2. Waking-up Tired

This is very common amongst sufferers.  Despite sleeping heavily for over the usual 8 hours the patient is still tired on waking-up.  A great many patients report needing at least 10 hours sleep with 12 hours being the norm.

3. Shortage of Breath

This is one of the most misunderstood of all the symptoms.  There are some sufferers who begin to breathe heavily when performing any physical activity such as walking up stairs, general household cleaning, lifting and brisk walking, but only very rarely is there any gasping for air.  However, it is the need to take deep breaths when not performing any activity that causes the most concern.  Sufferers often refer to this need to take in ‘lumps’ of air as ‘The Sighs.’  Often it may seem that the patient is struggling to breath, but he or she will simply be trying to satisfy the need to take in a deep breath.  This can often be accompanied by the need to yawn, sometimes almost continually.  One of the strangest aspects of The Sighs is that they don’t occur every day.  Patients often talk of good & bad days.  On good days the patient might not feel the need to ‘sigh’.  On bad days he or she might need to ‘sigh’ for most of the day or for just a short period.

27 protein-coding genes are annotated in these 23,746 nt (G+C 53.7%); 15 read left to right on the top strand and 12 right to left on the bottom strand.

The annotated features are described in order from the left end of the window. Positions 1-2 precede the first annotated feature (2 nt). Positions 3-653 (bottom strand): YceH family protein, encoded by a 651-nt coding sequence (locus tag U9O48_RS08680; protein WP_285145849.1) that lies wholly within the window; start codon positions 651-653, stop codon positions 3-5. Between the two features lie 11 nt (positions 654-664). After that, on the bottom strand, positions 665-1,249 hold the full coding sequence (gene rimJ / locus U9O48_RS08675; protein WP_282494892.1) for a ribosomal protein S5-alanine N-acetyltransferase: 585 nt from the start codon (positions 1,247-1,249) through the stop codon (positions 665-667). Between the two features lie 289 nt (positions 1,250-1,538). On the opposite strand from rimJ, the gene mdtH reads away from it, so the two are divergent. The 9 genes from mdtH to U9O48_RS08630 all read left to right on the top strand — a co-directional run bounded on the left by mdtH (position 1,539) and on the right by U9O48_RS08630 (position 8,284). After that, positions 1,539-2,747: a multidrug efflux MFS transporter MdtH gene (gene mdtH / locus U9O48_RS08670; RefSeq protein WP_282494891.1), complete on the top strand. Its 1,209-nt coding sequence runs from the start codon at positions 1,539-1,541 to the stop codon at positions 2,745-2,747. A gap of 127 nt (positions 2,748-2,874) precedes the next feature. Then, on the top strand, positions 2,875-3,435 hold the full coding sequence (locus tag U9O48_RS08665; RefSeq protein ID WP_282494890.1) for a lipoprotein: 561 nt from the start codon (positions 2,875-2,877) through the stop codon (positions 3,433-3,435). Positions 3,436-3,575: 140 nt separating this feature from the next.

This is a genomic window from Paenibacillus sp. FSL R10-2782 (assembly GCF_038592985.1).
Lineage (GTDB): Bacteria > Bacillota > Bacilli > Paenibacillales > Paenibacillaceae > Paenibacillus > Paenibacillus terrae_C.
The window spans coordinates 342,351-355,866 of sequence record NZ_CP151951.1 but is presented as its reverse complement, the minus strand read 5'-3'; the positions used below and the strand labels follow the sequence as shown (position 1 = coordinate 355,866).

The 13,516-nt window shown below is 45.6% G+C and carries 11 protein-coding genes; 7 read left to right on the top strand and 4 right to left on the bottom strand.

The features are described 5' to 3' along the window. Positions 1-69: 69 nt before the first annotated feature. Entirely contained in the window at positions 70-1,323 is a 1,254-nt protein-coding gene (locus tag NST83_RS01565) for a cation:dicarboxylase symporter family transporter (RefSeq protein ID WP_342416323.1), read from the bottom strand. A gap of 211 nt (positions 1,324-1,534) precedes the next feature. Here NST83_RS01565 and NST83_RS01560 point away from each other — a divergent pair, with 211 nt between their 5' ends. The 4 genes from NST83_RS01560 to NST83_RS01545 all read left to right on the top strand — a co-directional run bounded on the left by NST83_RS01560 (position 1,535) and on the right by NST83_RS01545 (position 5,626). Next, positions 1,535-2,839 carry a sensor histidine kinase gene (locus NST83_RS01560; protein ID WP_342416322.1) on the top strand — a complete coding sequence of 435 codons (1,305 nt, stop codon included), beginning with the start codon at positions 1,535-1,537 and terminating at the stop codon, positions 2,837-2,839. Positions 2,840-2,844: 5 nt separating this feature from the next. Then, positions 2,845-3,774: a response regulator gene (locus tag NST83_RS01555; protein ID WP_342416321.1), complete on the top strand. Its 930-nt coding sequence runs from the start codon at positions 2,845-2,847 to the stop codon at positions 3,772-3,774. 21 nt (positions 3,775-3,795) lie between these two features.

4. Swollen Tongue

This is often quoted as being one of the most common symptoms of P.A.  However, only a small percentage of sufferers of Pernicious Anaemia experienced a swollen, smooth and ‘beefy’ red tongue.  Perhaps the figure is as low as 10%.  Those who do have a swollen tongue often complain that their tongue bleeds and becomes tender.

5. Feeling Bloated or Full

This is often accompanied by a physical swelling of the stomach.  The patient will feel ‘full’.

Pale Yellow-Tinged Skin

Again, this is not as common as previously thought and is related to abnormal liver function.

6. Brittle, Easily Damaged Nails

The nails on both hands and feet become brittle and split or break very easily.  Many patients never have to trim or cut their nails as they break off whenever they become anything other than short.

7. Pins & Needles